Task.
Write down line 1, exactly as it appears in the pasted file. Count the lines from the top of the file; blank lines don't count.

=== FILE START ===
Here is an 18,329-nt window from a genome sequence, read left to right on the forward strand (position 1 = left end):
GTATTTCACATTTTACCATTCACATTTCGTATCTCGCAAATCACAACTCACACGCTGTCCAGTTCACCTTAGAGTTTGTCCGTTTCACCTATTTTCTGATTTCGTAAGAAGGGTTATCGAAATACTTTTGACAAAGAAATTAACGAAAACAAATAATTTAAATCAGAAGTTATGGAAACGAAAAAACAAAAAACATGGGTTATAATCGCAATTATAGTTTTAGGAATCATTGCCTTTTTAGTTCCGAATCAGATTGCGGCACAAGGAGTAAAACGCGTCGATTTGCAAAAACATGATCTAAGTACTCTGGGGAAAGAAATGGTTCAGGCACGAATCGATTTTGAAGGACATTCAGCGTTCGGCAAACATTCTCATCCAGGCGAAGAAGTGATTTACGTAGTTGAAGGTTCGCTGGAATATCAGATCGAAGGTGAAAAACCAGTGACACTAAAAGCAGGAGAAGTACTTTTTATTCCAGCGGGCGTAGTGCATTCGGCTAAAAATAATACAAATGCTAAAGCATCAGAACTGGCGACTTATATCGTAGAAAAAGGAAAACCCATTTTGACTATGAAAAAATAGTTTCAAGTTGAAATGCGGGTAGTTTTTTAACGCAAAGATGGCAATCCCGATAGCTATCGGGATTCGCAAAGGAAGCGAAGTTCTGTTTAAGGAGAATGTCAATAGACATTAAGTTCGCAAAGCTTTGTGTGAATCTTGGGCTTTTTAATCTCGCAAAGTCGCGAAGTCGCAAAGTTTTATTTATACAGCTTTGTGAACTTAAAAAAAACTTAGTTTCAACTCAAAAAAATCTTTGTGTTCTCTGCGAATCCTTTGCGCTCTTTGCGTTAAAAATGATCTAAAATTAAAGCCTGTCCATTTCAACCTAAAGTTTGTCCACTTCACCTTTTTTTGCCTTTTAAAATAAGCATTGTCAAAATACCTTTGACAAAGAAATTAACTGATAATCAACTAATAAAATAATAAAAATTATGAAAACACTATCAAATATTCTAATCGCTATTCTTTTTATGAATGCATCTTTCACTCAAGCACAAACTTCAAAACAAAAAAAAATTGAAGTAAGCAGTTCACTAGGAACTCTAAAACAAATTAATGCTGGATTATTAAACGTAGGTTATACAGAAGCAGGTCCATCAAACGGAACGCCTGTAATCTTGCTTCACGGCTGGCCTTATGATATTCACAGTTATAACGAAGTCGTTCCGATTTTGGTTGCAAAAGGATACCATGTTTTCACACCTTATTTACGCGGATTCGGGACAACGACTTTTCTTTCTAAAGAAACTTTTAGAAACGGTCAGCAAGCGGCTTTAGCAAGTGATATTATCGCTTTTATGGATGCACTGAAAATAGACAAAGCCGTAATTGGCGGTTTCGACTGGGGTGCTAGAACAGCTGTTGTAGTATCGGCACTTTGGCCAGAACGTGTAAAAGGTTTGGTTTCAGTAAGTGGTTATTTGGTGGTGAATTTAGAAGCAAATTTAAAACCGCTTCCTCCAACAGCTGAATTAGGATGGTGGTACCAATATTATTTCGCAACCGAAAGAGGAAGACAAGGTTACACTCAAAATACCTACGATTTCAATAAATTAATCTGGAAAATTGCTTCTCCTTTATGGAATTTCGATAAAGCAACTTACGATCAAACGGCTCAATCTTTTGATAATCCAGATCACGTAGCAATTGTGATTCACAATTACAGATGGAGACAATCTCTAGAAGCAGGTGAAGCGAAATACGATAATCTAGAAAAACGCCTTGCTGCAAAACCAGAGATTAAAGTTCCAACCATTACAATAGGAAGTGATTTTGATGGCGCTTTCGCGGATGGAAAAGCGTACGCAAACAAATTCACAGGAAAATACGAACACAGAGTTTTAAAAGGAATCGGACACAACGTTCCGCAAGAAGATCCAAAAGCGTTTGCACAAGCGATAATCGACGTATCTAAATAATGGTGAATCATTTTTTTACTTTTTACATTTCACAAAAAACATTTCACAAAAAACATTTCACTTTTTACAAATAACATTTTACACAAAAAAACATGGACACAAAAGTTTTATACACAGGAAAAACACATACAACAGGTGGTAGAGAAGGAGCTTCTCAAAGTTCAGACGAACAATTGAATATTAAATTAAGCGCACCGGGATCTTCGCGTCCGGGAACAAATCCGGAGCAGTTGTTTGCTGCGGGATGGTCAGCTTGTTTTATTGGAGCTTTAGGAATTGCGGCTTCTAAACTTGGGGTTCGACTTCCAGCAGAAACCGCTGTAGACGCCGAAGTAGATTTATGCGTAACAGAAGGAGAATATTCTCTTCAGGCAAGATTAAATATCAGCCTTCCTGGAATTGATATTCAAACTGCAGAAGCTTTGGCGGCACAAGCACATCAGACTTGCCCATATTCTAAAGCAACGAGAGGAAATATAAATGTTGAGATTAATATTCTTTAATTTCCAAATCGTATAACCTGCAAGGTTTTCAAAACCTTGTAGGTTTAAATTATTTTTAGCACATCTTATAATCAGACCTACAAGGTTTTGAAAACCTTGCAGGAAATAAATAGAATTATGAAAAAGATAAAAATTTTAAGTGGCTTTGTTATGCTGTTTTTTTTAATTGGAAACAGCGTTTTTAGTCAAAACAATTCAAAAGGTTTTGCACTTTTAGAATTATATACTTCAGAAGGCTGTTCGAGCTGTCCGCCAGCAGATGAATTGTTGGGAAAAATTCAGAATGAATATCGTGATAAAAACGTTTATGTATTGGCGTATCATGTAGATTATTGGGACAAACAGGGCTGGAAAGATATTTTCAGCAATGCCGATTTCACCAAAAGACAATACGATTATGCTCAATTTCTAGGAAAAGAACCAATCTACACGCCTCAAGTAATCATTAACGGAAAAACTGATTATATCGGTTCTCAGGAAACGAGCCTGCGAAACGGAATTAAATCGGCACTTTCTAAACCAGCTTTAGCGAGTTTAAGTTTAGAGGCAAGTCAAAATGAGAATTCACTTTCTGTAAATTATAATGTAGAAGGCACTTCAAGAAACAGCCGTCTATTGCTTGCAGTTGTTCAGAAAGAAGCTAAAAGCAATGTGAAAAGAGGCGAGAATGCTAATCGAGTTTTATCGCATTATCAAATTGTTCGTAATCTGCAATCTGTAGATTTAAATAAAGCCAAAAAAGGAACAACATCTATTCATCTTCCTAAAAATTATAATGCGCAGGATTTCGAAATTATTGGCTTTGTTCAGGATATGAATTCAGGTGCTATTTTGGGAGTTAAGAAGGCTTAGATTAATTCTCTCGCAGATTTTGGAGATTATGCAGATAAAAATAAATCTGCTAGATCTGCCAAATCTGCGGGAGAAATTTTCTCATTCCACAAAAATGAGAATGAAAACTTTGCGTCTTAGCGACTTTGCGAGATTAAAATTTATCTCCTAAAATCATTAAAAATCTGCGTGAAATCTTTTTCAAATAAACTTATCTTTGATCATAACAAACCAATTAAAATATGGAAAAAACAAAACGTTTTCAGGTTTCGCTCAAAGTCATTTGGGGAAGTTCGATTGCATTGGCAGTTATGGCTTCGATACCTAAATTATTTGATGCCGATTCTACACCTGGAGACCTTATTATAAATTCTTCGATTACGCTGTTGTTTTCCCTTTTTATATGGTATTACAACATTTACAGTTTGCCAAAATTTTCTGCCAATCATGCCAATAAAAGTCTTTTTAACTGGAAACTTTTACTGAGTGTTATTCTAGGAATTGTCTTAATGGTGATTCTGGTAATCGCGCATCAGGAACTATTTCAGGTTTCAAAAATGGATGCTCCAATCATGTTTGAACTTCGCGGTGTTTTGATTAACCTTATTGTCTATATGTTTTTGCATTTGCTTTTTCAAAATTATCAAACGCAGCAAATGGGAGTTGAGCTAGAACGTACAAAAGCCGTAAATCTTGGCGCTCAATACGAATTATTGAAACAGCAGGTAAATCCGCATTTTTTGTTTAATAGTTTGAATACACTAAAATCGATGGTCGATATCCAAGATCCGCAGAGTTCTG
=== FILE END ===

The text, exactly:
Here is an 18,329-nt window from a genome sequence, read left to right on the forward strand (position 1 = left end):